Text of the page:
I recently watched a video about a 3 year old girl with a leg prosthetic trying to climb a man-made rock wall. The video was very popular, thousands of viewers watched as she grappled with the lack of traction, the difficult logistics and how, no matter what strategy she used she failed to reach the next grip on the wall until……….. she did! The entire time she kept trying to climb the wall we the viewers, were cringing, waiting, hoping someone, anyone, would come up and help her figure out how to navigate the wall and be successful.
The only problem was this little girl didn’t know she had a handicap or was disabled. It simply didn’t register, no adult, no person let her know that she wouldn’t be able to run in a field, play a sport, or a climb wall for that matter. It was all news to her, she just kept trying.
On the other end of the spectrum I had a client who was in his 70’s had arthritis and a lack of flexibility in his knees and hips and had little experience with exercise. His presence at the gym meant he had no other alternative, no matter how frivolous a gym membership seemed to be for him, he recognized his need to strengthen and prevent further injury to his legs. He became my client and I learned a lot about his medications, his wife’s influence and his attitude toward himself, his schedule and his energy level.
“He fell on the stairs, he has to know how to climb stairs! He hasn’t been able to judge stairs or climb them for months.” said his wife. Kvork’s wife had no problem telling me about all of his weaknesses, his arthritis, his laziness and his ability to avoid any difficult tasks because of his age and well “ he’s seventy five” and on and on. Kvork was a man of great humor, little words and even less mind body connection. Based on my assessment, his physical traits and past habits, health and tendencies I knew he could climb stairs. Something or someone was holding him back. I told his wife we would be fine for an hour alone while I trained with him.
I took his hand and walked with him, we walked inside the gym and he told me the story of his fall while I set up levels of practice “stairs”. When I finished and I asked him to step up he immediately said “I can’t do that!” So I lowered the levels until I could coax him into believing that he could step that high. I kept telling him that I was so impressed with all of the other leg strengthening exercises we had worked on together. I told him he was doing really well and I had no doubt that he would climb stairs again very soon. I held his hand and continued speaking with him as he took his first step up, then the next and the next. Before he knew it he was walking up and back down the steps with a stick and then a few more times without a stick before he became too tired to continue. Kvork’s wife watched as we wrapped up our session and then she congratulated Kvork “Kvork how wonderful! You were wonderful out there!” It was a special moment when they both realized Kvork was capable of far more than either of them had anticipated.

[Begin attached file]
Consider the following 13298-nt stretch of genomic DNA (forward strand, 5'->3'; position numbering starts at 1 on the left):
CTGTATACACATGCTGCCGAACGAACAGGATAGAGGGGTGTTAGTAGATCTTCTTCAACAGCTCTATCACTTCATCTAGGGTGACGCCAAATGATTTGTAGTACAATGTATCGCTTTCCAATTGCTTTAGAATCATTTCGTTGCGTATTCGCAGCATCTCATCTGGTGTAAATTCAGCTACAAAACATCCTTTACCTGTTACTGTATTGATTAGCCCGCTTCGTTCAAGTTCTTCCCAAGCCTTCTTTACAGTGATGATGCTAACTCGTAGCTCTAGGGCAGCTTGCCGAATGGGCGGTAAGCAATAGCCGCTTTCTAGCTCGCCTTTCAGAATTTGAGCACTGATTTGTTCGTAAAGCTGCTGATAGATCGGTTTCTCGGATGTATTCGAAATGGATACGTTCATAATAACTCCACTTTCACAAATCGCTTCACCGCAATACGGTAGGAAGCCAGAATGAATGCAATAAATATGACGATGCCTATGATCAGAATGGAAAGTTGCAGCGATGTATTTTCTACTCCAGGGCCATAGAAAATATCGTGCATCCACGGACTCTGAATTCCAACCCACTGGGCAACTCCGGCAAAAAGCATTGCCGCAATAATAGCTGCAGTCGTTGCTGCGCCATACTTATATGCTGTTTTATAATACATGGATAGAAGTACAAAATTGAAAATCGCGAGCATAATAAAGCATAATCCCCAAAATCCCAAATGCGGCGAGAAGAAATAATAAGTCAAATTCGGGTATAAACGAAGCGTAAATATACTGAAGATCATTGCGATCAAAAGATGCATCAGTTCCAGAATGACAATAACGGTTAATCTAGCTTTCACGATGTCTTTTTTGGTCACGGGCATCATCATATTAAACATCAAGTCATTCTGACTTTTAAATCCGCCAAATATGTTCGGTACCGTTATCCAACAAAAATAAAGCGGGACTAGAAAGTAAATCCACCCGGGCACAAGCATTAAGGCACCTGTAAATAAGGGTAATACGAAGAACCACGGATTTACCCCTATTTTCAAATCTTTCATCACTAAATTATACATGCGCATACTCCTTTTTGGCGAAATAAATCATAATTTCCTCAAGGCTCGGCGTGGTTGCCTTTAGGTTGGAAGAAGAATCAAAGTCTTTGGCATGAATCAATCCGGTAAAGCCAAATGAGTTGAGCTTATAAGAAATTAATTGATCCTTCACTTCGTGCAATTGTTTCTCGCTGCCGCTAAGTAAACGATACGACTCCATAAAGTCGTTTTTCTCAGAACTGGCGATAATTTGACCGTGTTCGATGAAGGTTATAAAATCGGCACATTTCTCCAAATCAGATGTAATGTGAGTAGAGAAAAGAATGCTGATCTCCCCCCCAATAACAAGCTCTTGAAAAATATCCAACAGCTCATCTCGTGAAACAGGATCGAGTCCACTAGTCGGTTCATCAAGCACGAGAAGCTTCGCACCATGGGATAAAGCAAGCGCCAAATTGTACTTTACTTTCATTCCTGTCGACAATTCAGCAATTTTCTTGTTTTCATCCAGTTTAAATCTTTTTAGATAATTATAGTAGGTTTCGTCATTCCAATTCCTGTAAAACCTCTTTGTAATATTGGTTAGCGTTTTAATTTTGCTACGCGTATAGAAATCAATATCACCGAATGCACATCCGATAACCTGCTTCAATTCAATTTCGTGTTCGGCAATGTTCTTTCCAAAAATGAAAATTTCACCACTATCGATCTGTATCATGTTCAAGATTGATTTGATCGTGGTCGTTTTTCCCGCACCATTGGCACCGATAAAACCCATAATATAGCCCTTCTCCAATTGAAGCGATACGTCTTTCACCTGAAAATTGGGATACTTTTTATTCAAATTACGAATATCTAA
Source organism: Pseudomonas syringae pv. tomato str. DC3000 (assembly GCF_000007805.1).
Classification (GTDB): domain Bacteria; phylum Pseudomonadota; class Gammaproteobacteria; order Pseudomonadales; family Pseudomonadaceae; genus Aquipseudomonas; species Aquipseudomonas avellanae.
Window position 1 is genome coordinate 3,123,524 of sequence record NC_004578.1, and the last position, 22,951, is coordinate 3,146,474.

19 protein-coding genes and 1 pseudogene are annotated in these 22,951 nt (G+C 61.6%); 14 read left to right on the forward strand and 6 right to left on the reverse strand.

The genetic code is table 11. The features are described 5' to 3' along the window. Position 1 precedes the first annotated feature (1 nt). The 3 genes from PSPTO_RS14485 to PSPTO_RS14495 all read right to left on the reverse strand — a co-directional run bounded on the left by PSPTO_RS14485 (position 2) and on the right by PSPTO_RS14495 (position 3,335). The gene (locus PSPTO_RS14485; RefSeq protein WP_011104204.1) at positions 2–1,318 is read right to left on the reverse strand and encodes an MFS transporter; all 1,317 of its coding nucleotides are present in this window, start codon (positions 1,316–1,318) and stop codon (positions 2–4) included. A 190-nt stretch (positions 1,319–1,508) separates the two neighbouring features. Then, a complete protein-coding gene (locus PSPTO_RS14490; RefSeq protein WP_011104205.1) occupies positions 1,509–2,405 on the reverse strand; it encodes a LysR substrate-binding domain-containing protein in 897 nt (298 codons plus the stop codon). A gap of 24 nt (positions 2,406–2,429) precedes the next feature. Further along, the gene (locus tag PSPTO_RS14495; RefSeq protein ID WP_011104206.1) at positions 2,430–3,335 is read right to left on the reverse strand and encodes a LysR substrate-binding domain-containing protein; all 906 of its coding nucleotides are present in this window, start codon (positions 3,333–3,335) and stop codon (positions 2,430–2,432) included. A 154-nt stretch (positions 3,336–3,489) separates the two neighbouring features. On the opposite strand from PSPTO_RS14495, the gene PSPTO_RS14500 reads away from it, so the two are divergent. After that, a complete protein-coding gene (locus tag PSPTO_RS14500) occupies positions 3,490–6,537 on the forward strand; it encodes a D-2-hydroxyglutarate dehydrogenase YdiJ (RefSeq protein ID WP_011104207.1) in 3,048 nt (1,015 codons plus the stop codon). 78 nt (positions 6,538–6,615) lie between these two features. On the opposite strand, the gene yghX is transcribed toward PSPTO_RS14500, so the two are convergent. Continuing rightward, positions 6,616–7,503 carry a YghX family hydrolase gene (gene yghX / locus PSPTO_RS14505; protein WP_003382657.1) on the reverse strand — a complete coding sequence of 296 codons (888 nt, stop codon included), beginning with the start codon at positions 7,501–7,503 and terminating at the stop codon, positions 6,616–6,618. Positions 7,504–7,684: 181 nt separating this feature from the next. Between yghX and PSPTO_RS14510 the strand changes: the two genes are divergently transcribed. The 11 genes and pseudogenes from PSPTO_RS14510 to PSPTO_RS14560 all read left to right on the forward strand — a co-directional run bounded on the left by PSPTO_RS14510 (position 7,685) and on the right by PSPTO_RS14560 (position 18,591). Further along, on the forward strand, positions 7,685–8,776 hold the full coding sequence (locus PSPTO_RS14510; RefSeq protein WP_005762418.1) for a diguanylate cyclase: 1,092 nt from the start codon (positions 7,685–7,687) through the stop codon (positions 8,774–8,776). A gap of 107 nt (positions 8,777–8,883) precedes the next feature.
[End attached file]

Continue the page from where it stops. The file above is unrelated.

These two people; the three year old girl from the video with the prosthetic leg and my seventy five year old client had two things in common, they believed what they were told. One was told they had no disability and the other was told they had a debilitating disabilities. One succeeded beyond anyone’s expectations and the other failed at a simple step.
What we believe has EVERYTHING to do with what we can achieve. Whether our handicap is real or fictitious almost doesn’t matter. Our minds dictate our reality and this is true for all perceived handicaps. If we feel we don’t make enough money, we are disabled, we don’t have the right tools, spouse or location, we won’t.
What we choose to believe will dictate our next steps, our future, our ultimate success or demise.
Where are you now? Are you only half functioning because of your circumstances, your perceived limitations? Are you believing what everyone else is telling you, or are you actualizing your reality? Can you safely say that you can predict your future with certainty, knowing you will make the right changes and utilize your knowledge and wisdom to get you there? Or are you functioning based on a limited belief structure of who and what you are capable of?
Take a moment right now and write down five things you feel are true for you. Then analyze whether or not these beliefs are helping you realize your dreams or are they undermining your reality?
A few words of advice: Believe you are strong, know you will make good choices, act as though you will win and create the reality you really do want. Knowing the entire time that this is your truth. Own it, be it. This is real.